Portugal and Great Britain are going to take over the responsibility for protecting the airspaces above the Baltic states. The upcoming Baltic Air Policing rotation is going to involve Portuguese F-16 jets deployed to Lithuania, along with the British Typhoons, stationed in Estonia.
Michael Fallon, British Defence Secretary, announced that RAF is involved in the NATO operational activities within the framework of Baltic Air Policing initiative, being undertaken in the Estonian, Lithuanian and Latvian skies. RAF decided to deploy four Typhoon FGR.4 fighters, hailing from the 140th Expeditionary Air Wing, currently stationed at the Estonian Ämari airbase.
Fighters, pilots and the ground crews will provide QRA capability within the scope of the operation. When the airspaces of the countries that are protected by the NATO air assets are threatened or violated, two Typhoon fighters will be immediately scrambled, in order to identify the potential threat.
Siauliai Airbase in Lithuania will be hosting Portuguese F-16 Falcons. According to the official announcement made by NATO, Portugal will be in charge of this rotation, while the British pilots will provide relevant support. The rotation which just came to an end also involved Eurofighters (hailing from Spain) and F-16 jets (from Belgium), however in that case, the Belgian Falcons were based in Estonia.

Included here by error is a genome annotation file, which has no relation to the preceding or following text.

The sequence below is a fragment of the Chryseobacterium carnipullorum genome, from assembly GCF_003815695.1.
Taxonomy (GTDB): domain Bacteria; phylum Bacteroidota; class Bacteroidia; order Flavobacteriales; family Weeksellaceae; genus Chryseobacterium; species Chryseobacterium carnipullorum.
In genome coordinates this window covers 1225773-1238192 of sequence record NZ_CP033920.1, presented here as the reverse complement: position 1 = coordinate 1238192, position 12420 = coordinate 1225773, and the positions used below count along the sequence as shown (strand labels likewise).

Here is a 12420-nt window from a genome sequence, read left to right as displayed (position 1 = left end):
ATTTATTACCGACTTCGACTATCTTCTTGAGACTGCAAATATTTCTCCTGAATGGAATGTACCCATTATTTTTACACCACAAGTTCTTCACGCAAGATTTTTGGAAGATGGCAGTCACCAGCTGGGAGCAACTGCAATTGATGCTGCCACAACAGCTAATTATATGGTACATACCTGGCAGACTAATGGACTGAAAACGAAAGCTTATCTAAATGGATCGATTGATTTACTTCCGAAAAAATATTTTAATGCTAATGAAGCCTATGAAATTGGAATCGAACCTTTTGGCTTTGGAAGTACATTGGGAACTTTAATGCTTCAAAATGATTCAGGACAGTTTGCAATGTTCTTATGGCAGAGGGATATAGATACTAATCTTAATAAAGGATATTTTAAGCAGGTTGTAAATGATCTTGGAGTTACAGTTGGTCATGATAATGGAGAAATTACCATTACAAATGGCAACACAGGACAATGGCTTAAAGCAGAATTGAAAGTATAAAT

Baltic Air Policing operation has been initiated by NATO back in 2004, in order to implement the rule of indivisible security. The rule means that no member state is obliged to rely solely on national defence assets and finances, in order to act against the potential threats, since the remaining member states would provide a relevant amount of support and countermeasures, required to maintain a proper level of national security.
The operation began in March 2004, it is being carried out in a rotational manner. RAF is involved in the Baltic Air Policing activities for the fourth time already. The sorties are being flown by the Typhoon FGR.4 fighters during the current rotation. After the annexation of Crimea took place, the operational activities undertaken within the framework of the initiative were expanded, more than one country is involved in maintaining the security within the Baltic airspaces. At the peak moment of the mission, four nations were carrying out air policing, and additional fighters were also stationed at the Polish Malbork airbase.
“24 hours a day, seven days a week for the next four months, our RAF Typhoons will be ready to respond instantly to Russian aggression in Baltic airspace.” - as it was stated by Michael Fallon.